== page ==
A Lectio Divina Approach to the Sunday and Weekday Liturgy

 

BREAKING THE BREAD OF THE WORD (Series 10, n.29)

CORPUS CHRISTI & WEEK 10 IN ORDINARY TIME: June 10-16, 2012 **

 

(N.B. The pastoral tool BREAKING THE BREAD OF THE WORD: A LECTIO DIVINA APPROACH TO THE SUNDAY LITURGY includes a prayerful stud of the Sunday liturgy of Year B from three perspectives. For reflections on the Sunday liturgy based on the Gospel reading, please scroll up to the “ARCHIVES” above and open Series 1. For reflections based on the Old Testament reading, open Series 4. For reflections based on the Second Reading, open Series 7. Please go to Series 10 for the back issues of the Weekday Lectio.

 

Below is a LECTIO DIVINA APPROACH TO THE SUNDAY - WEEKDAY LITURGY: June 10-16, 2012. The following reflections are based on the weekday liturgy’s Gospel reading.)

 

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June 10, 2012: SUNDAY - THE MOST HOLY BODY AND BLOOD OF CHRIST (CORPUS CHRISTI)

“JESUS SAVIOR: He Gives Us His Body and Blood”

 

BIBLE READINGS

Ex 24:3-8 // Heb 9:11-15 // Mk 14:12-16,22-26

 

 

I. BIBLICO-LITURGICAL REFLECTIONS: A Pastoral Tool for the LECTIO

 

We celebrate with joy the solemn feast of the Body and Blood of Christ, sacramental sign of God’s great love and saving compassion. The Body of Christ broken for the world’s liberation from sin and his Blood poured out to make of us his covenant people are made present in the “here and now” through the power of the Holy Spirit in the Eucharist. In the Eucharist, we give thanks and praise to God the Father for the “real presence” of the Body and Blood of Christ. Through the Eucharist, the members of the Body of Christ, who share in the one loaf and one cup, join their lives and prayers, their sufferings and joys, their deeds and aspirations to Christ in his total surrender to the Father’s saving will. Indeed, in this beautiful feast of the Body and Blood of Jesus Christ, we are brought into the depths of Eucharistic faith. We are impelled by the charity and service it imposes upon us. Moreover, we are challenged to surrender ourselves completely to Jesus Christ, the eternal High Priest, who renews each day in the Eucharist his everlasting covenant of love with us - his chosen people.

 

To give us a glimpse into the intimate connection between priestly ministry and the Eucharist, here are episodes in the life of Damien De Veuster (cf. Hilde Eynikel, MOLOKAI: The Story of Father Damien, New York: Alba House, 1999, p. 169-170, 294). Saint Damien risked contagion, and indeed became a leper, as he served the afflicted flock of a Hawaiian leper colony in the nineteenth century. Like Jesus, the Eucharistic victim and eternal High Priest, the self-giving of the priest-victim Damien is complete.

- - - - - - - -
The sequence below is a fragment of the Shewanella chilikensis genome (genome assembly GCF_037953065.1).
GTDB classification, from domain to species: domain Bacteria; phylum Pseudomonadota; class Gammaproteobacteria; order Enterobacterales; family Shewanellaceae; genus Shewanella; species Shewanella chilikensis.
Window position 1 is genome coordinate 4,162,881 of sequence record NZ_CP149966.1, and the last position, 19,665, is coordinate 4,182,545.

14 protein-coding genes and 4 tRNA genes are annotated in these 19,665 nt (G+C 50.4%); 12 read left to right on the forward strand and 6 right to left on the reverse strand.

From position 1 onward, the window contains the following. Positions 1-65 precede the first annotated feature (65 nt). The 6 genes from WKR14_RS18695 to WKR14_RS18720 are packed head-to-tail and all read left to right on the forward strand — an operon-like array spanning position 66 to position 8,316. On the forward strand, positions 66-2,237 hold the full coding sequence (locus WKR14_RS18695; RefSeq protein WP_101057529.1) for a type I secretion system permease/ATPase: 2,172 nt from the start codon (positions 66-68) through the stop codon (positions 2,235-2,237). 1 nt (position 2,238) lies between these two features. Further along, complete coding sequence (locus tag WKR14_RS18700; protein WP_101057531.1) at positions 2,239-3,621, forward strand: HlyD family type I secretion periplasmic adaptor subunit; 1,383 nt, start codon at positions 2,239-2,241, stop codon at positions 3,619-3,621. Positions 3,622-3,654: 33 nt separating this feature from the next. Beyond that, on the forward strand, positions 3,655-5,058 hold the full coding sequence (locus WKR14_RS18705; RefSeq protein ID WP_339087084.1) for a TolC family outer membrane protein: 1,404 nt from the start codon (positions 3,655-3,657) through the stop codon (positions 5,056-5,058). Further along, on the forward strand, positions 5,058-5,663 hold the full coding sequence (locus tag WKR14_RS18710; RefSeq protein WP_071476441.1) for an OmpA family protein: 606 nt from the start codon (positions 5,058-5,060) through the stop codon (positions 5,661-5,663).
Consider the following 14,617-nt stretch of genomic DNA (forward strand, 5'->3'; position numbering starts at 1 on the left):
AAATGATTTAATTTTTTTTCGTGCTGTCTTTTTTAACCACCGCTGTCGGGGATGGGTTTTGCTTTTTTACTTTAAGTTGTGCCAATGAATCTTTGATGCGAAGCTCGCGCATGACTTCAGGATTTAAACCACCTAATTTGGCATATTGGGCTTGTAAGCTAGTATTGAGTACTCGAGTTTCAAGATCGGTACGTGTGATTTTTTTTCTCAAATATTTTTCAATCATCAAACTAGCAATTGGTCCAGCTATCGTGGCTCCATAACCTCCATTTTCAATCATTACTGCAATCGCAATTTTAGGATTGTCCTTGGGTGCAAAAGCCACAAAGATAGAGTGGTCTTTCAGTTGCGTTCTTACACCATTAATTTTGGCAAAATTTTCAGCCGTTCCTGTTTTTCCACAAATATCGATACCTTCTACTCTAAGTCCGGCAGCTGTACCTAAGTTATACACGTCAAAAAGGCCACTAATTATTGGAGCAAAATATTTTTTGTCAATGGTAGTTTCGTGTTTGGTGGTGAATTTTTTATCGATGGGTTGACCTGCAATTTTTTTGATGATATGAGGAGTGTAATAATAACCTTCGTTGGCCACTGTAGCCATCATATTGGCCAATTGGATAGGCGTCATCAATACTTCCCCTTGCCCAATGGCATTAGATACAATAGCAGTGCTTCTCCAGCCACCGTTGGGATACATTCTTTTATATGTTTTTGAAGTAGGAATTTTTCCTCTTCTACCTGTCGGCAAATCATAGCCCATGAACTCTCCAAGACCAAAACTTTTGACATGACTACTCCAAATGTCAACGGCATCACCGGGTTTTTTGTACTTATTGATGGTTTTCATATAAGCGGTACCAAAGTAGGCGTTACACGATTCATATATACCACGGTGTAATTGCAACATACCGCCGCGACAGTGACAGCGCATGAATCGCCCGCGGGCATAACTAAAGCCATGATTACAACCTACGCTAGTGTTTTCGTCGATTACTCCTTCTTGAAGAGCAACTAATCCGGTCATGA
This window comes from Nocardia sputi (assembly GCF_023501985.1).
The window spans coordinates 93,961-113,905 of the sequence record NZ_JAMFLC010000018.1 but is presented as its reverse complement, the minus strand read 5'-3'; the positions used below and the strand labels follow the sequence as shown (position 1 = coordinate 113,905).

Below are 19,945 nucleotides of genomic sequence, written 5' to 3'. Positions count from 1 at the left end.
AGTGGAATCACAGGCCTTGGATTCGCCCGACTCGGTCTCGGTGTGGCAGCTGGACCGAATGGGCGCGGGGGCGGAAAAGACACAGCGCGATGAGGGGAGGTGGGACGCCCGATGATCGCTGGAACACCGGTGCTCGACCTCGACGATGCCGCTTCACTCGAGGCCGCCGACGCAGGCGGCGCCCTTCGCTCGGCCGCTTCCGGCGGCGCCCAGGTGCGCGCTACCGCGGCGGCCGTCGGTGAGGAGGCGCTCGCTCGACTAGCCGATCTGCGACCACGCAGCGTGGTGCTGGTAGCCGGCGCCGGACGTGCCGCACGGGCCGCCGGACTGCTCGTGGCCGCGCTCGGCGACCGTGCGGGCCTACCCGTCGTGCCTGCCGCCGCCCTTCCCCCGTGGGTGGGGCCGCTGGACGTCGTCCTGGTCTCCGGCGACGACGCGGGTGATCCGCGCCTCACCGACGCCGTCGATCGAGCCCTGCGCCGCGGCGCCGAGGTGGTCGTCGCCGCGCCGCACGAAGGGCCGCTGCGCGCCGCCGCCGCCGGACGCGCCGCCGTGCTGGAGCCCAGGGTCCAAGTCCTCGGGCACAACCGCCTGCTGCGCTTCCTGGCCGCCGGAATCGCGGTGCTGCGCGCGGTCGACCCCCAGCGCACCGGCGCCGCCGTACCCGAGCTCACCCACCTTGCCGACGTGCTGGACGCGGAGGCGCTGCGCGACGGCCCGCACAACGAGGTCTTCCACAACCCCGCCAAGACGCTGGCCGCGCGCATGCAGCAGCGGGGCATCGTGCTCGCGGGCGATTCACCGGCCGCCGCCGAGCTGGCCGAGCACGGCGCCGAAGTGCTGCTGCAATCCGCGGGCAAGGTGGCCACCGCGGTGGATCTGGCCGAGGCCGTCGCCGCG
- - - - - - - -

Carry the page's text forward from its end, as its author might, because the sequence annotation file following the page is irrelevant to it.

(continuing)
CORPUS CHRISTI 1882: One of the ways in which social practice in the leper settlement differed from the world beyond was in the degree of co-operation and harmony among the different religious groups. The Corpus Christi procession of 1882 was an example of this. (…) Members of all the different creeds took part in preparing the festival and the feasting, and likewise participated in the processions and religious ceremonies. The procession was somewhat chaotic, with the various religious groups that participated joining in one another’s hymns and music, not always successfully. Damien and Montiton took turns to carry the holy sacrament, and they were careful to adjust the pace of the procession to take account of the invalids who found it difficult to walk. The whole event was a festival of respect for one another and Montiton expressed this when he said, in Hawaiian, “This celebration is unique. We Christians who are present here wish to demonstrate our belief in God, who is three in one. Today we worship Jesus Christ, our Eucharistic king, the Lord and Savior who is present in the Holy Sacrament. We worship his love for mankind and the Holy Sacrament that he instituted on the day before his death.”

 

 

***